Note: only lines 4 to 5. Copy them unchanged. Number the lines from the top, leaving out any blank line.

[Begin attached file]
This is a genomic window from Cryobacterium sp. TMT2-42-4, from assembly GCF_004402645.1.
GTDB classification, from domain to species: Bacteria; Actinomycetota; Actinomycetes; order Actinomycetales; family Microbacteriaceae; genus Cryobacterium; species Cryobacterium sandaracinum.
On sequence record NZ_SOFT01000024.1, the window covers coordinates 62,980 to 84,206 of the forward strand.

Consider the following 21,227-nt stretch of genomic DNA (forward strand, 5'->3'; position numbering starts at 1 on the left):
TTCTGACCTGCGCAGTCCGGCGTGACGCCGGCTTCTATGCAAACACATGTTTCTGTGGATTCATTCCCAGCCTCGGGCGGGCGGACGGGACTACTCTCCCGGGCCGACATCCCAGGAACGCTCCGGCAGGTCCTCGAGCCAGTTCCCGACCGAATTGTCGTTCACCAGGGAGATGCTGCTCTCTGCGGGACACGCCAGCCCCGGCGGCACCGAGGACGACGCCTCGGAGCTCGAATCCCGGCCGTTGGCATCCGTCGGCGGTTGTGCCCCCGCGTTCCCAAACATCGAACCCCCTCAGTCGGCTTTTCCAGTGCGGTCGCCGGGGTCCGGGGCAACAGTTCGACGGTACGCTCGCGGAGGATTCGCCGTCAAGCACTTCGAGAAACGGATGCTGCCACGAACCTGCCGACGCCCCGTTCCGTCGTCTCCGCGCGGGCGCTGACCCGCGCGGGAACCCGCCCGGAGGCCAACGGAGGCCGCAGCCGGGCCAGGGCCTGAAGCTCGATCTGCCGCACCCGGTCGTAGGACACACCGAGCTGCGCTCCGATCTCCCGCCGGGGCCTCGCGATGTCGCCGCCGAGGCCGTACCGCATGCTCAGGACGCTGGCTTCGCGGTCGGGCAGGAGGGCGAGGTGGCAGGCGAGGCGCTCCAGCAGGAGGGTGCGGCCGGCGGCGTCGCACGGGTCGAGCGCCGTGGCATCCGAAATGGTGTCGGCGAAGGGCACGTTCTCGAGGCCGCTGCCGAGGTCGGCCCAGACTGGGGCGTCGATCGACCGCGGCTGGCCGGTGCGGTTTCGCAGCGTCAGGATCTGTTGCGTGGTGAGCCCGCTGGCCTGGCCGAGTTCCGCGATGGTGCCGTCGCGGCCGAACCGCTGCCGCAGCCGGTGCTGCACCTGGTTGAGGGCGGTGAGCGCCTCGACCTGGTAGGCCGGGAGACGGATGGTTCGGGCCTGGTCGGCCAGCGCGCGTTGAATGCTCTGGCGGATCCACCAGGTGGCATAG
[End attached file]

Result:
Consider the following 21,227-nt stretch of genomic DNA (forward strand, 5'->3'; position numbering starts at 1 on the left):
TTCTGACCTGCGCAGTCCGGCGTGACGCCGGCTTCTATGCAAACACATGTTTCTGTGGATTCATTCCCAGCCTCGGGCGGGCGGACGGGACTACTCTCCCGGGCCGACATCCCAGGAACGCTCCGGCAGGTCCTCGAGCCAGTTCCCGACCGAATTGTCGTTCACCAGGGAGATGCTGCTCTCTGCGGGACACGCCAGCCCCGGCGGCACCGAGGACGACGCCTCGGAGCTCGAATCCCGGCCGTTGGCATCCGTCGGCGGTTGTGCCCCCGCGTTCCCAAACATCGAACCCCCTCAGTCGGCTTTTCCAGTGCGGTCGCCGGGGTCCGGGGCAACAGTTCGACGGTACGCTCGCGGAGGATTCGCCGTCAAGCACTTCGAGAAACGGATGCTGCCACGAACCTGCCGACGCCCCGTTCCGTCGTCTCCGCGCGGGCGCTGACCCGCGCGGGAACCCGCCCGGAGGCCAACGGAGGCCGCAGCCGGGCCAGGGCCTGAAGCTCGATCTGCCGCACCCGGTCGTAGGACACACCGAGCTGCGCTCCGATCTCCCGCCGGGGCCTCGCGATGTCGCCGCCGAGGCCGTACCGCATGCTCAGGACGCTGGCTTCGCGGTCGGGCAGGAGGGCGAGGTGGCAGGCGAGGCGCTCCAGCAGGAGGGTGCGGCCGGCGGCGTCGCACGGGTCGAGCGCCGTGGCATCCGAAATGGTGTCGGCGAAGGGCACGTTCTCGAGGCCGCTGCCGAGGTCGGCCCAGACTGGGGCGTCGATCGACCGCGGCTGGCCGGTGCGGTTTCGCAGCGTCAGGATCTGTTGCGTGGTGAGCCCGCTGGCCTGGCCGAGTTCCGCGATGGTGCCGTCGCGGCCGAACCGCTGCCGCAGCCGGTGCTGCACCTGGTTGAGGGCGGTGAGCGCCTCGACCTGGTAGGCCGGGAGACGGATGGTTCGGGCCTGGTCGGCCAGCGCGCGTTGAATGCTCTGGCGGATCCACCAGGTGGCATAG